When UKG first announced the Close the Gap Initiative to make a difference in the fight for pay equity, I was frequently asked: “Isn’t pay discrimination illegal?” and “Do pay gaps really still exist?”
The answer to both questions is yes.
As further proof, a just-released study about pay equity sponsored by UKG and conducted by Harvard Business Review Analytic Services confirms it. The report goes one step further by stating “…achieving pay equity is no longer solely a matter of eliminating sex discrimination but it’s an intersectional issue that cuts across race, color, and sexual orientation and requires a deeper examination of varying perspectives and a more granular look at pay data.”1
In my experience leading belonging, diversity, equity, and inclusion in organizations, this news isn’t new. Pay equity is not just a compensation problem. It encompasses the ecosystem of equity: representation, opportunity, and well-being. Failing to address the ecosystem ignores the systemic reasons about why pay equity occurs in the first place. It’s also one of the reasons that solving the pay equity problem is incredibly complicated.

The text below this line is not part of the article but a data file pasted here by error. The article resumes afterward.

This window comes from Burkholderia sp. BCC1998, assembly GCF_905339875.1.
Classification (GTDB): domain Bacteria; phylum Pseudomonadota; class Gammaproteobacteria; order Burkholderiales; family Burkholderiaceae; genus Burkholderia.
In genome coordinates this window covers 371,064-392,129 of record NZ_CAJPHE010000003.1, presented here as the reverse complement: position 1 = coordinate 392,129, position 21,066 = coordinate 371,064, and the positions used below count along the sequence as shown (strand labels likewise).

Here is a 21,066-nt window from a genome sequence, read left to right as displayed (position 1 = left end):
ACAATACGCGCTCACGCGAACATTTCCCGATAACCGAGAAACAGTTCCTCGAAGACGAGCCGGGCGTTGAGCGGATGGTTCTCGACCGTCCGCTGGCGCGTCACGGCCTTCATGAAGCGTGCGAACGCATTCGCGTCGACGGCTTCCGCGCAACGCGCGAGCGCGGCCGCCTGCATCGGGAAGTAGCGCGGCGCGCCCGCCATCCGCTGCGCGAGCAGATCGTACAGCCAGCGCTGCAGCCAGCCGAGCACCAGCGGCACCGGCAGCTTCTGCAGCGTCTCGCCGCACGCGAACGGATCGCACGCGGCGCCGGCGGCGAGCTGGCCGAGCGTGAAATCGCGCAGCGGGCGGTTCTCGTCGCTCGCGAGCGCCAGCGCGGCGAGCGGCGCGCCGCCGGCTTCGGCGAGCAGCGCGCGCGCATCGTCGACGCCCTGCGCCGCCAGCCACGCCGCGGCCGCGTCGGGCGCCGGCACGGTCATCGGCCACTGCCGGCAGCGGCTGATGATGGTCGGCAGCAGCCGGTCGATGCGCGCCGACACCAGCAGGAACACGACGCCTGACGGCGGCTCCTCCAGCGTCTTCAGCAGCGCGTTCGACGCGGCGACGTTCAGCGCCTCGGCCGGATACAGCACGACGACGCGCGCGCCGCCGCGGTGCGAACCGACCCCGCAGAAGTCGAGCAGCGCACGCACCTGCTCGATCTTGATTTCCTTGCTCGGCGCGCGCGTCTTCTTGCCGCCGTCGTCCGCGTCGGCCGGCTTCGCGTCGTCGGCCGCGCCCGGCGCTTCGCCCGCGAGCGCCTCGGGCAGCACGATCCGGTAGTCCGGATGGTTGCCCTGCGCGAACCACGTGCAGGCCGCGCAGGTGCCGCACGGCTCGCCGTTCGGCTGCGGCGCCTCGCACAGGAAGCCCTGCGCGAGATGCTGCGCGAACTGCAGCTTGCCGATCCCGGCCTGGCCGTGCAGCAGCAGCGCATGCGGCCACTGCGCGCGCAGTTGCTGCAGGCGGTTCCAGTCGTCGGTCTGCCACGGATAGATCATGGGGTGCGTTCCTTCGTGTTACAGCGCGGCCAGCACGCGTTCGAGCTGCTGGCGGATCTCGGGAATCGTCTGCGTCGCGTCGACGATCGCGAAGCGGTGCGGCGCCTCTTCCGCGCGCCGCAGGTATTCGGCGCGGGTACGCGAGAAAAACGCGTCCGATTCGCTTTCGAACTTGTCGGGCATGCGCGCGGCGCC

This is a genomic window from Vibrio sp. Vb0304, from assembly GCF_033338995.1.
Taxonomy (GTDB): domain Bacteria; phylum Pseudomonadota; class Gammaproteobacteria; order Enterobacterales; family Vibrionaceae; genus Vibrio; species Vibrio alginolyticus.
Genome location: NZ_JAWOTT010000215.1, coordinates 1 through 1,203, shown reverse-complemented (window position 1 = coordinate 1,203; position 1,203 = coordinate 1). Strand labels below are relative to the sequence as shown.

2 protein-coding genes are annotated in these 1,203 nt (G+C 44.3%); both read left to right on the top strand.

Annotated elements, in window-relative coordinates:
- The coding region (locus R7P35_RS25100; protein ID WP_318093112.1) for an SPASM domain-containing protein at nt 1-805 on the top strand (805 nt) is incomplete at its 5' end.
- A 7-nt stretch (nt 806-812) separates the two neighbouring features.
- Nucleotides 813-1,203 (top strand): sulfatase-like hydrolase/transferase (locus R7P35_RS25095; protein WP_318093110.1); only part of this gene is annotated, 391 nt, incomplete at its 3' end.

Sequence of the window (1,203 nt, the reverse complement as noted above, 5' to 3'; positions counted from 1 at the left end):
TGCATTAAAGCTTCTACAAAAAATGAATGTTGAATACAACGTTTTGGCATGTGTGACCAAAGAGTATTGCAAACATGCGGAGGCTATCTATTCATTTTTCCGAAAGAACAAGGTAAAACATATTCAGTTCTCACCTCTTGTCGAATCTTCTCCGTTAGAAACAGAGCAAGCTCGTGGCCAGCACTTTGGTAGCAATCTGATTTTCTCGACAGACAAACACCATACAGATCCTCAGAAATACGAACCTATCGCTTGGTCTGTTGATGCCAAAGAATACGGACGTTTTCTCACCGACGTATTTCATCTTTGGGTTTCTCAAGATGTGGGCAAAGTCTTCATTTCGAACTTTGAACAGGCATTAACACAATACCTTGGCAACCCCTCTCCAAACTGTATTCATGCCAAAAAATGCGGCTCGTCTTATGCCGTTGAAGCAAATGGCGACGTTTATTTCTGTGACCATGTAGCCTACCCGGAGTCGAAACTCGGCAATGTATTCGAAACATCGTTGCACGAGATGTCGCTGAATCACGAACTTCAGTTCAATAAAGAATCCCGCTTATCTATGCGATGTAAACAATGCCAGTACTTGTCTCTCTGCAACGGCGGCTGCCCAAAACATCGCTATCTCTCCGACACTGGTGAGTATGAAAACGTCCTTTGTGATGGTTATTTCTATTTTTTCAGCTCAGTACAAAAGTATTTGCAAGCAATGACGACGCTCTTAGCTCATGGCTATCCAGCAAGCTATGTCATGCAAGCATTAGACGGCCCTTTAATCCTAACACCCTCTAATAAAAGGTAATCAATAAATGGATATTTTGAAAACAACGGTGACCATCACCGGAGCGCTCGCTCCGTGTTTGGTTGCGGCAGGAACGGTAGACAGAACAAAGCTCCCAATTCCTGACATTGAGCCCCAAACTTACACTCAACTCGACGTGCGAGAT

We agree there’s a problem. Now what?
One of the report’s findings that stood out to me is 74% of executives surveyed believe that the topic of pay equity is of moderate to high importance in their companies, but only 49% said their companies have a pay equity plan in place.
Employees agree, with 71% of those surveyed saying that pay equity is an important topic in their company. But here’s the reality—38% say that their company does not have a pay equity plan in place and 24% said they didn’t know if a plan exists at all.
The reasons employees give for why they think pay inequities still exist differ by groups but are more than just a gender issue. This issue compounds for intersectional employees.
- 35% of Black/African Americans said pay inequity was the result of discrimination preventing them from getting opportunities for advancement.
- 32% of Asian/Asian Americans and 31% of Hispanic/Latinx respondents said their salary negotiating abilities are what’s holding them back.
- 18% of White employees said they experience discrimination and 24% said they feel their salary negotiating skills are what’s preventing them from advancement.